For the first time, the United States has officially slipped in the Economist Intelligence Unit's rankings of global democracy — from "full democracy" to "flawed democracy" — putting us at the same level as countries like Singapore, Italy and India, CNBC reported on Wednesday.
The EIU is the research and analysis branch of the Economist, which releases a democracy index every year that evaluates countries on such metrics as civil liberties and political participation. High scorers earn the rating of "full democracy," while the lowest are labeled "authoritarian regimes."
And for the first time, the U.S. score fell below the 8-point "full Democracy" threshold, landing instead in "flawed Democracy" territory. But this revelation isn't all the work of the newly inaugurated President Donald Trump. The report notes that the U.S. has be slipping in the rankings for some time.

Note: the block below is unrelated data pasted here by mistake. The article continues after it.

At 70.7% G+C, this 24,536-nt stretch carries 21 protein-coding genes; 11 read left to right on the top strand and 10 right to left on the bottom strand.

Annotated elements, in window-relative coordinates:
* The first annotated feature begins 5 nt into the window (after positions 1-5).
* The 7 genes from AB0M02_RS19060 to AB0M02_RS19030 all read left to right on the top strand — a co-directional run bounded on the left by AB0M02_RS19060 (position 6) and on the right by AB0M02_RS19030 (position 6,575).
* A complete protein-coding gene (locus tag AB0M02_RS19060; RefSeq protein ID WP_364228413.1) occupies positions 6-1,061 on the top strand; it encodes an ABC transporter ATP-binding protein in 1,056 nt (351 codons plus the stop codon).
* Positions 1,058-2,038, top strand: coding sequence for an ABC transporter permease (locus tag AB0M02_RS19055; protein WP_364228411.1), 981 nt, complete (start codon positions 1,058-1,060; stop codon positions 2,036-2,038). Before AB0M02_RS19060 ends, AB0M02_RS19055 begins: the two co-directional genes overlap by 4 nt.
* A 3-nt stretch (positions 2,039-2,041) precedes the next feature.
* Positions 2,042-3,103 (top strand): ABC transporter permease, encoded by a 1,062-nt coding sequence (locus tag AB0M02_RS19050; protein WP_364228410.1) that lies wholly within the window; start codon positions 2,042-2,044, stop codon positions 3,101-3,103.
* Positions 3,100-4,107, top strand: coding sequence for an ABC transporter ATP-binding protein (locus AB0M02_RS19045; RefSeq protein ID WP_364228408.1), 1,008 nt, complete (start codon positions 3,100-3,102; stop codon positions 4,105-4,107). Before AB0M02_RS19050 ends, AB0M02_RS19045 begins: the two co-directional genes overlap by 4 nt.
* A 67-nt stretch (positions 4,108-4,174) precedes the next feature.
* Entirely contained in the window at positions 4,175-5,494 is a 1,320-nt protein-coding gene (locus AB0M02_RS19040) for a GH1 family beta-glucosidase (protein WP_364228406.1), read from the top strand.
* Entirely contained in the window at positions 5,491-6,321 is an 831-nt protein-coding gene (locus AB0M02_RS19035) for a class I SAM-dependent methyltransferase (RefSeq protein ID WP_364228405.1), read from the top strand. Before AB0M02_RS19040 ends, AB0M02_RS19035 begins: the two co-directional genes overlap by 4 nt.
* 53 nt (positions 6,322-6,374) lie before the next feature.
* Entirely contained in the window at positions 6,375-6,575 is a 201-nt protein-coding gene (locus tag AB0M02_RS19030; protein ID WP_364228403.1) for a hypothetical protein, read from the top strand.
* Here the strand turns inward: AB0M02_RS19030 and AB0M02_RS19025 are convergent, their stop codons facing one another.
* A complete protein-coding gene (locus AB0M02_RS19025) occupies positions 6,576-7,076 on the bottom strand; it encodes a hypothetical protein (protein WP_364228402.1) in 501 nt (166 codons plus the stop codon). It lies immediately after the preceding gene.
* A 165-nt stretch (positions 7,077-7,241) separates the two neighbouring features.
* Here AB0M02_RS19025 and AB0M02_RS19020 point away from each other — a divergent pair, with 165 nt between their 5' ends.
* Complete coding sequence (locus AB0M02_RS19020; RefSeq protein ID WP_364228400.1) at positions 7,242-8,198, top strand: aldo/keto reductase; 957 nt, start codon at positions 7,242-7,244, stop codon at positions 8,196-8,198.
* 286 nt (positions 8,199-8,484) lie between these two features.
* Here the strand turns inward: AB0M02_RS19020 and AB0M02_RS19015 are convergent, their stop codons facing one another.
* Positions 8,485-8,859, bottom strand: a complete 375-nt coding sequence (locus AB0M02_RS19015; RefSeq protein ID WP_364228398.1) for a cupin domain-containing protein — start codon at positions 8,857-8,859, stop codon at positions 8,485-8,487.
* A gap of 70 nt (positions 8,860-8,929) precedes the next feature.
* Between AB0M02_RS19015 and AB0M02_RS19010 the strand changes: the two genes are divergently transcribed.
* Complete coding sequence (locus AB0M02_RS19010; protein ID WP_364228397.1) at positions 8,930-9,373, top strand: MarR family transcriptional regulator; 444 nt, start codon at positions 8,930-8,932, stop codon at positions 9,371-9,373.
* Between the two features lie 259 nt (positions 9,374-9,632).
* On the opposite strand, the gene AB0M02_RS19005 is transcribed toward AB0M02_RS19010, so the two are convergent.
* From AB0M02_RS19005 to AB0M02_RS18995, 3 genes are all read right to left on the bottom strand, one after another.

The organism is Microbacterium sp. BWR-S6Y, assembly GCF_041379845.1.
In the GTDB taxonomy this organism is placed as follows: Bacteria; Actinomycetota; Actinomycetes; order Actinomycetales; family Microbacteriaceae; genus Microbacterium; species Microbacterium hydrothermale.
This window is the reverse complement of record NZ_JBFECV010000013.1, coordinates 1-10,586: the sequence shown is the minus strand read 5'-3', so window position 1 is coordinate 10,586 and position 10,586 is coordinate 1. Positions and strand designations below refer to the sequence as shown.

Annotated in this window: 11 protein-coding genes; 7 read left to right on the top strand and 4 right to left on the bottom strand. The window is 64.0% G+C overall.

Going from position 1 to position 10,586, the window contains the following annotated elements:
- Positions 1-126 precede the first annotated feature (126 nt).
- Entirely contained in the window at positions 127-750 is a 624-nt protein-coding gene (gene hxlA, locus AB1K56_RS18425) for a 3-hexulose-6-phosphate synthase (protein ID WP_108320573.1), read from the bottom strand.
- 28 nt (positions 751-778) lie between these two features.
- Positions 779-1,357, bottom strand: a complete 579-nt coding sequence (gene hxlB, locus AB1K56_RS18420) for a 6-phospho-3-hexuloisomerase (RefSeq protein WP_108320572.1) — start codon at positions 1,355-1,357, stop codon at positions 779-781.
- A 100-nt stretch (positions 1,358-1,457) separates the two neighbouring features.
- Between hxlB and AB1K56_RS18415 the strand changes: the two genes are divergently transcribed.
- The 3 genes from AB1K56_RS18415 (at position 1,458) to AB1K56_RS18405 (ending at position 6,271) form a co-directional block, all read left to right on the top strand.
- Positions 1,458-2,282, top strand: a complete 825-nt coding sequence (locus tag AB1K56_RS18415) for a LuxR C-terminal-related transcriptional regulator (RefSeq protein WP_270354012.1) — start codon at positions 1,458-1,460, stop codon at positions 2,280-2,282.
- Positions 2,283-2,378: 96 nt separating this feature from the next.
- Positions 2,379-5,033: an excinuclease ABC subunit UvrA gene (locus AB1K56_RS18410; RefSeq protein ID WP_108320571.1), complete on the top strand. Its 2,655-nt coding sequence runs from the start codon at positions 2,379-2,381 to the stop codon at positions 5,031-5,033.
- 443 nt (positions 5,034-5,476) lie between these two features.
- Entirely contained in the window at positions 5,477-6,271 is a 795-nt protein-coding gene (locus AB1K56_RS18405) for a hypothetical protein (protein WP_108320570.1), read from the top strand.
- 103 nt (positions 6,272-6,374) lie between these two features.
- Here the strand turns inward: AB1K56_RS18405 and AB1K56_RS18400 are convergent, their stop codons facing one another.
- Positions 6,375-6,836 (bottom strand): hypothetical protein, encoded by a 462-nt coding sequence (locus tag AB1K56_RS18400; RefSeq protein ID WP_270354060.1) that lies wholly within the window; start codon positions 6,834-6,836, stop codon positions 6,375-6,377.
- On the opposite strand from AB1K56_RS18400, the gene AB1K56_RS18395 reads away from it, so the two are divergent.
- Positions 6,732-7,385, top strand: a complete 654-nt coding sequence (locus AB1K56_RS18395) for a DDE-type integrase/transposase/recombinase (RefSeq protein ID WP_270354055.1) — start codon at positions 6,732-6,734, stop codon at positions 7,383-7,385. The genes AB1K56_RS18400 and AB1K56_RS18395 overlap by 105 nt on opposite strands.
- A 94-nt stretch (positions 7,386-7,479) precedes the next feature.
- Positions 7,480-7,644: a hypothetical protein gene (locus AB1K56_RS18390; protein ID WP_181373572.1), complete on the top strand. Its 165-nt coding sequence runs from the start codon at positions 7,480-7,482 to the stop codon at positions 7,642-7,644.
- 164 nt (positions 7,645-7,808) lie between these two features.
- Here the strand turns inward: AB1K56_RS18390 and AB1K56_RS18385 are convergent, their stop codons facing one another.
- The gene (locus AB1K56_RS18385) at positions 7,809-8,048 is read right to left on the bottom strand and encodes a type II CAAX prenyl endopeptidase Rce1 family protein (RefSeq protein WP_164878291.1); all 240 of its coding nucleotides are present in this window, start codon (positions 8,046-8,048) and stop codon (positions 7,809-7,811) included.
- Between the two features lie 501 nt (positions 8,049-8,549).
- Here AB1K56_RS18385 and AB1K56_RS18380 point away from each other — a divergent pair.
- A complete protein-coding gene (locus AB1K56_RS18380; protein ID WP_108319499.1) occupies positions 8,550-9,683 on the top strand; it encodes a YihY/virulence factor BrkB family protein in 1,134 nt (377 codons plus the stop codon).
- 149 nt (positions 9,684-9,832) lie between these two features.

"The U.S. has been teetering on the brink of becoming a flawed democracy for several years, and even if there had been no presidential election in 2016, its score would have slipped below 8.00," the EIU report said, according to CNBC. Instead, the report notes, the score is due in part to sinking public confidence in government, restrictions on civil liberties and low voter turnout.
The U.S. isn't alone in its decline. According to CNBC, the EIU said that "almost half of the 167 countries covered by its index registered a decline in overall scores between 2006 and 2016."